Midterm Roundup: Trump’s Vindication, Democrats Take the House, and Recount #2 in Florida

Alex Badger '20, Junior Co-Editor in Chief

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The midterm elections are always of immense importance to the nation as they tend to define the second half of the president’s term. This year more than any in recent history, has been surrounded by controversy, close races, and media attention. Here’s what you need to know from Tuesday’s voting.

Democrats Take the House, Lose the Senate

   About a month ago, Judge Brett Kavanaugh was confirmed as a Supreme Court justice. The Democratic Party anticipated a “blue wave”, based off an involved electorate, and disapproval for President Trump and his nomination, that would carry them to regain control of both chambers of Congress. But, their hopes exceeded the reality, as a strong campaigning effort by the Republican Party countered the democratic excitement. This resulted in not just a maintain of Republican control in the Senate, but they actually gained a seat. But, the House of Representatives was a different story, as the Democratic Party made it a point of emphasis to have well-qualified candidates and to back them whole-heartedly. It paid off, as their campaign efforts led to their emphatic victory in the House of Representatives, gaining twenty-seven seats, and securing the majority. This split Congress may mean that President Trump’s window for drastic administrative moves has closed.


Recount in Florida II

In the election of 2000, George W. Bush and Al Gore were entrenched in a tight race, where a recount was called in the state of Florida. The legality of the recount was questioned and brought before the Supreme Court, leading to a dramatic national debate. Although not as dramatic, there has once again been a recount called for in Florida, mainly pertaining to Broward County. This recount could affect the results of the race for Governor (Andrew Gillum(D) v. Ron DeSantis (R)) and the race for Senate (Bill Nelson (D) v. Rick Scott (R)). Whether the results of either race are flipped, this recount results in greater questions about the efficiency of the American electoral system. Why does America continually have these problems, and how can the nation go about fixing them? These are the questions that will be heavy in the mind of politicians for years to come.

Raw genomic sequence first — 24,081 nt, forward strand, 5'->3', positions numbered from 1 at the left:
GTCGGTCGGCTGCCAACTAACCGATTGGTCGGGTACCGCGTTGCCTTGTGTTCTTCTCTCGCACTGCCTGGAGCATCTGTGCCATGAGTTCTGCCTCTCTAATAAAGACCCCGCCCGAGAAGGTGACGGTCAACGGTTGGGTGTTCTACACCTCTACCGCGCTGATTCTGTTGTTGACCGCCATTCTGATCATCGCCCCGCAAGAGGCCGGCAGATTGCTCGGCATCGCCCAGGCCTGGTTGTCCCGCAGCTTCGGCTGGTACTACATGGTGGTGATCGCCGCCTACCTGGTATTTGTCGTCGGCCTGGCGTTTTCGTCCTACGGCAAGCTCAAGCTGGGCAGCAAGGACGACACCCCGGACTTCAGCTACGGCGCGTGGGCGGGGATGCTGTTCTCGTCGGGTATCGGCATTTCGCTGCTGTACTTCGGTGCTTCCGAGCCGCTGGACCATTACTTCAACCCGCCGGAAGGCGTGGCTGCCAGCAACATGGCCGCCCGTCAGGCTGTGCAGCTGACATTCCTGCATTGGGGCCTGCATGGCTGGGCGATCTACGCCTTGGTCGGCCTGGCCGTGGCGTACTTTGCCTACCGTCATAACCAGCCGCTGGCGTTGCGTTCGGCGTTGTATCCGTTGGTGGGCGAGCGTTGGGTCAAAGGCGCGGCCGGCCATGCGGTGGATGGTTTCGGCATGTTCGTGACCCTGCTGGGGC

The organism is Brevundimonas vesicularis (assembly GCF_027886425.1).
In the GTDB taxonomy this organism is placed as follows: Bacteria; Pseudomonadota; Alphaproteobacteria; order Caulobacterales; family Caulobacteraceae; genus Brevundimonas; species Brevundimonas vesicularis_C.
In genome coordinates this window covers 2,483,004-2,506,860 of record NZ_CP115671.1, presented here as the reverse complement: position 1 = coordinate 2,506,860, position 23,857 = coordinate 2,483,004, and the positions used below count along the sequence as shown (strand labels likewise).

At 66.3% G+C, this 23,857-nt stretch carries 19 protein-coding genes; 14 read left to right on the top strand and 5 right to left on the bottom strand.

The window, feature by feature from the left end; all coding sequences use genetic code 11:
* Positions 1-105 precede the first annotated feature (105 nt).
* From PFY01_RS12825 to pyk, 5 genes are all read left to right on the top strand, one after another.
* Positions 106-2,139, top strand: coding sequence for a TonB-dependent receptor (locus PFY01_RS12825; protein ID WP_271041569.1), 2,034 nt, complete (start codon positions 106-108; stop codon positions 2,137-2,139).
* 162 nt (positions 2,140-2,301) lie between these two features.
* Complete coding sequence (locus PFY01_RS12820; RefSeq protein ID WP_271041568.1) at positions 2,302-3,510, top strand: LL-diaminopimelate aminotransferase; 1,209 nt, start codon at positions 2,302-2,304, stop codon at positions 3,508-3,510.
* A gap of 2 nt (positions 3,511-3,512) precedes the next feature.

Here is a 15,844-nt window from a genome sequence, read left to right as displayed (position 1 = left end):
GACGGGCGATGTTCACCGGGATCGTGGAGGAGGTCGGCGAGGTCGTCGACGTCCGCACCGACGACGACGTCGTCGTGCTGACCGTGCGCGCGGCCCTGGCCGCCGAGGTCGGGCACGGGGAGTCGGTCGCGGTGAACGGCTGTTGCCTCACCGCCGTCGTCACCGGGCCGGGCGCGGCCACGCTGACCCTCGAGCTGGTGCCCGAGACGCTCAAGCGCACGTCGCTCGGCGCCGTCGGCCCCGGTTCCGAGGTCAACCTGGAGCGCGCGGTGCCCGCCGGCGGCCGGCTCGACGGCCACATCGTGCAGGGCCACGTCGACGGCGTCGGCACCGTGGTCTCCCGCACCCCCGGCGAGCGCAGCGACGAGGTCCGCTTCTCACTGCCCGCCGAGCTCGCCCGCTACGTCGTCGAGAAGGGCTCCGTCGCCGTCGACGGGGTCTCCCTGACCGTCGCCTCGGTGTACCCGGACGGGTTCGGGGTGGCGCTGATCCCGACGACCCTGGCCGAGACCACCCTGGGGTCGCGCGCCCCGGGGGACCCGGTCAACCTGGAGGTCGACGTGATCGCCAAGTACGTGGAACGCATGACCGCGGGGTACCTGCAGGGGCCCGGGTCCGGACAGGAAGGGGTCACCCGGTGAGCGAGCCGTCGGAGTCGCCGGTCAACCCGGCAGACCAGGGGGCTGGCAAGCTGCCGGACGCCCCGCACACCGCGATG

Question 4 in Florida

Florida is always a battleground state in national elections, never leaning too far to the left or right. Recently, the state has gone largely red due to the high amount of retirees and senior citizens who have a tendency to vote Republican. But, Question 4 on the Floridian ballot may have turned the tables in this crucial state. The question related to whether felons who have been released from prison should be allowed to vote. With over a sixty percent majority, Amendment 4 was passed, giving over 1.4 million prior felons the right to vote. Most of these felons are minorities, expected to vote blue, which has the potential to establish Florida as a democratic stronghold. Amendment 4 being passed may have altered the future of national elections for years to come.


Mr. Trump Being Mr. Trump

Former Boston Red Sox player Manny Ramirez often was associated with the phrase “Manny being Manny”. This was because he frequently did questionable things unlike any baseball player prior to him, but it was just shrugged off as Manny being Manny. Similarly, Mr. Trump has developed a tendency of unapologetically establishing new standards for the Oval Office. These new standards often come with a lot of controversy, and questionable actions on the President’s part. The midterms were no exception. Following the results of the election, Mr. Trump held a press conference that lasted over an hour and a half. It began with the Commander in Chief calling the midterms a victory, claiming the Republicans mission had been vindicated by the results of the elections. He spoke as though he hadn’t realized that the Republicans had lost the House of Representatives, and showed zero signs of defeat in the press conference. While the reporters were asking questions, CNN’s renowned White House correspondent Jim Acosta was handed the microphone and asking a series of questions that Mr. Trump did not take well. He responded with a bombardment of insults directed at Acosta and CNN until a White House intern was sent to take the microphone away from Acosta. Acosta politely refused to give up the mic initially, until eventually he caved and handed it to the intern. Later that night, his White House credentials were removed, as a result of him “placing his hands on a young woman just trying to do her job as a White House intern,” according to White House Press Secretary Sarah Huckabee Sanders. This action by Mr. Trump is not entirely unprecedented for him, but this is a new level, and it raises a key question. How far is too far in Mr. Trump’s antagonization of the press?